Jefferson City National Cemetery replete with history, above and below ground

ABOVE: Greg Craig played Taps at the National Cemetery on East McCarty Street in December 2009 as Wreaths Across America laid wreaths for all six branches of military service and the POW/MIAs in a simultaneous event across the United States.

ABOVE: Greg Craig played Taps at the National Cemetery on East McCarty Street in December 2009 as Wreaths Across America laid wreaths for all six branches of military service and the POW/MIAs in a simultaneous event across the United States. Photo by Stephen Brooks.

Straight lines of 24-inch tall white stones roll over the two acres of freshly-planted green grass at the Jefferson City National Cemetery.

Come May 31, each of the grave sites marking local veterans also will have an American flag waving near it.

This city Landmark also is a memorial, where each Memorial Day the Jefferson City Veterans Council hosts a two-bell ceremony to honor veterans who have died.

Although the cemetery is closed to new applicants for burial, it has stories to tell.

Wives are buried with their husbands. Spanish-American War veterans are buried amidst World War I and World War II veterans.

Many stones say “unknown soldier” or the servicemember may not have a headstone, but only a 12-inch marker with a number.

Under a shade tree near the middle of the cemetery, a 15-foot-tall obelisk stands in front of a grassy clearing, where the remains of 79 Union soldiers were reburied in 1873 as a permanent resting place for those who died at the hands of Confederate guerilla Bill Anderson and his men.

The 39th Regiment Monument honors Companies A, G and H of the Missouri Volunteer Infantry regiment.

The names of the soldiers killed Sept. 27, 1864, in a fight with rebel bushwhackers at Centralia are inscribed on each side of the obelisk.

That day, Anderson and about 350 men plundered the depot and houses of the village of only 100. Then they attacked a passenger train, killing 23 discharged and furloughed Union soldiers and abusing the other 125 passengers.

Union Maj. A.V.E. Johnson and his 39th Infantry reached Centralia that afternoon, but they were mostly new recruits and illequipped. Johnson ignored warnings about Anderson’s cunning and pressed an attack in an open prairie, where in just two minutes 108 of his 122 volunteers, including Johnson, were killed — only two of Anderson’s men died and three were wounded.

The monument was erected in 1868 at the original burial site near the Centralia railroad station and later relocated to the National Cemetery.

Perhaps the most notable veteran buried there is Pvt. Logan Bennett, who served in the 65th U.S. Missouri Colored Infantry. Interred Oct. 15, 1933, with his wife buried beside him, Bennett was one of the original founders of Lincoln University and for whom Bennett Hall is named.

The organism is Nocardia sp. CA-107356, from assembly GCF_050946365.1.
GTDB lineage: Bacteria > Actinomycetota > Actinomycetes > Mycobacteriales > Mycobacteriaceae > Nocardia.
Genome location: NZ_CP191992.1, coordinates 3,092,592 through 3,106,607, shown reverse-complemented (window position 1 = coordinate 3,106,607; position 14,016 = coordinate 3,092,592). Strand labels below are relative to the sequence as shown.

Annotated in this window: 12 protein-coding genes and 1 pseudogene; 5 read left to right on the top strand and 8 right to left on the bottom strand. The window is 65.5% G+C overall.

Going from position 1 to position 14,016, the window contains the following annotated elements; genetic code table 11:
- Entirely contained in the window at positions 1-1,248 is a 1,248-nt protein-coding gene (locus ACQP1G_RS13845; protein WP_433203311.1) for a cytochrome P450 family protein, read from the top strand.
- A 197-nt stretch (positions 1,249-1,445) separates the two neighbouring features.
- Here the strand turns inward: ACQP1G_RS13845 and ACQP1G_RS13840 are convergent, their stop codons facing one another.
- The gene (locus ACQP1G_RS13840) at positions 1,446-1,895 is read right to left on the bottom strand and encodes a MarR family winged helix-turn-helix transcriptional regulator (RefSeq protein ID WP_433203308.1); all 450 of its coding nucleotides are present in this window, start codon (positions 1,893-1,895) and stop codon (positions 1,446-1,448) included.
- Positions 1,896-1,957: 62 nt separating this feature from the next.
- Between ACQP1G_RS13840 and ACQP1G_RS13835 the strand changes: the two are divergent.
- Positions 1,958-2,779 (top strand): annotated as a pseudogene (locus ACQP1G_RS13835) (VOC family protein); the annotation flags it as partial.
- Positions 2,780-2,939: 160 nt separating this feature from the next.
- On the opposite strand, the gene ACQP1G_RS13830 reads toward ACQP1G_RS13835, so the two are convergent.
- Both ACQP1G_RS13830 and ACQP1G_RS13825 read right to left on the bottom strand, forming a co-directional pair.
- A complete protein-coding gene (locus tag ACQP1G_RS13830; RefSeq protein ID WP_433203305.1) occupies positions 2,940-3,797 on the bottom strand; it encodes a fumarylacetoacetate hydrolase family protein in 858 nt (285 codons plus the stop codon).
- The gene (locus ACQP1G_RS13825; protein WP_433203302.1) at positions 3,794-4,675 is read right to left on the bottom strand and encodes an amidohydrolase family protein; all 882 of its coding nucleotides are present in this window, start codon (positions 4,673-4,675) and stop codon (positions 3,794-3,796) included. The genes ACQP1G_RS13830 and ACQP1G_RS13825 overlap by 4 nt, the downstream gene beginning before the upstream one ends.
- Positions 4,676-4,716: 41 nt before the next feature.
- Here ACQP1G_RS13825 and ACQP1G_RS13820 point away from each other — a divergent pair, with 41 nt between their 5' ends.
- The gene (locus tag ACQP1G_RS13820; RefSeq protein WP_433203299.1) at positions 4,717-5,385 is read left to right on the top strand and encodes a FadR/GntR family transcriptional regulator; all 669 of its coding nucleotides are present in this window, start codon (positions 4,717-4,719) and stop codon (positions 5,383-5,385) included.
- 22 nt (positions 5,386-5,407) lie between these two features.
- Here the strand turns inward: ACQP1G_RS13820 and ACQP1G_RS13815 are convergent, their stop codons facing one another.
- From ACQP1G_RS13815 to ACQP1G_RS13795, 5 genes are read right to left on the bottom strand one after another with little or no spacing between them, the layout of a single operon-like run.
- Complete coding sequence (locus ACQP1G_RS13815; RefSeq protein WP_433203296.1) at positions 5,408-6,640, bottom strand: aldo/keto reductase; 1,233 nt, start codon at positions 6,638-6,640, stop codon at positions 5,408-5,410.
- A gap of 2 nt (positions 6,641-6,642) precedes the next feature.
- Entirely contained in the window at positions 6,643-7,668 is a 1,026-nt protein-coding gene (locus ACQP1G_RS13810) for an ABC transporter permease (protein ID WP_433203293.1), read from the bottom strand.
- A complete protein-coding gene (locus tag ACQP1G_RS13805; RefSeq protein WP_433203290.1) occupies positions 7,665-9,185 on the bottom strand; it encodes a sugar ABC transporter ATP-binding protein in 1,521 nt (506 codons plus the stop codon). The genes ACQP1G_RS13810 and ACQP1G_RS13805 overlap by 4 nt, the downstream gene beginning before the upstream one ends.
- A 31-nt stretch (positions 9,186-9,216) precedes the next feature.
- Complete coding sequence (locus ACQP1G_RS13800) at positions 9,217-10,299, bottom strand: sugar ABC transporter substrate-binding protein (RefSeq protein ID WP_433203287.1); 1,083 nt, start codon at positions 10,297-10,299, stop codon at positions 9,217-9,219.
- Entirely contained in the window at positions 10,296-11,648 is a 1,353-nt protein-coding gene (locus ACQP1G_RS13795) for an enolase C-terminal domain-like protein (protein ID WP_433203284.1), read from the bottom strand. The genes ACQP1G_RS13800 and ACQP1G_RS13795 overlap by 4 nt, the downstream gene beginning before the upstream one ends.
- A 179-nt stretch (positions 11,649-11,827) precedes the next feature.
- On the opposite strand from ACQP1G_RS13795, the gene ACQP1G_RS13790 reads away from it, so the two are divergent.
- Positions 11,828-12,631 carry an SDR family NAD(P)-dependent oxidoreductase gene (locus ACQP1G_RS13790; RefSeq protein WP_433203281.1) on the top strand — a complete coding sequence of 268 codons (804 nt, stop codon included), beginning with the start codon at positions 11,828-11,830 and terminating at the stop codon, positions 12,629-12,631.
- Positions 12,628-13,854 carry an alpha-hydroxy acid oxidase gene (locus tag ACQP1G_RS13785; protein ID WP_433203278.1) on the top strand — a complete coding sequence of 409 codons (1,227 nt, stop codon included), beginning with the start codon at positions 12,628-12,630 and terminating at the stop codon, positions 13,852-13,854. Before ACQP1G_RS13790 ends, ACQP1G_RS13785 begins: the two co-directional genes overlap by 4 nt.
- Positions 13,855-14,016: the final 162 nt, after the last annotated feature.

Burials first date back to the summer of 1861. Originally, the cemetery was to be a burial site for Mid-Missouri Civil War soldiers. Israel and Mary Read sold the site to the government. But it was not officially designated as a national cemetery until 1867, after approximately 350 interments were completed.

This National Cemetery is unique in that War Between the States veterans are buried together, regardless of which side they fought on.

The cemetery became a city Landmark in 1994 and was listed on the National Register of Historic Places in 1998.

The Department of Veterans Affairs is proud to have the National Cemetery designated as a local Landmark, cemetery director Jeff Barnes said.

A total of 1,803 interments have been made in the cemetery, the last being within the last year. Yet, there are only 1,656 maintained gravesites, since several are two buried in one grave.

The Second Empire-style lodge was constructed in 1870. An ashlar stone wall, matching the lodge, was constructed around the two-acre cemetery in 1871.

The 90-feet-tall flagpole was added in 1926.

The double iron gate with limestone pillars on McCarty Street was constructed in 1937 and a wrought iron fence at the south entrance was installed in 1938.

The revival-style rostrum with Doric columns and Roman arches was built in 1942, following a trend in the 1940s to build similar platforms at national cemeteries.

Last summer, the cemetery, under the care of Jefferson Barracks for the Department of Veterans Affairs, received a full renovation with new turf, leveling the surface and reallignment of the headstones.

Some information for this story was retrieved from www.cem.va.gov

MORE INFO

• Wreaths for Heroes is accepting $10 donations for each reusable wreath that will be hung annually on veterans’ graves at the Jefferson City National Cemetery in December, as part of the Wreaths Across America project. Call 635-5651 or e-mail to lorrainer@ embarqmail.com for more information.

• A ceremony will be held at 10:30 a.m. May 31 at the Jefferson City National Cemetery, hosted by the Jefferson City Veterans Council. A two-bell ceremony will honor local veterans who have died since Memorial Day 2009 with a poppy placed on a wreath and the ringing of the bell.

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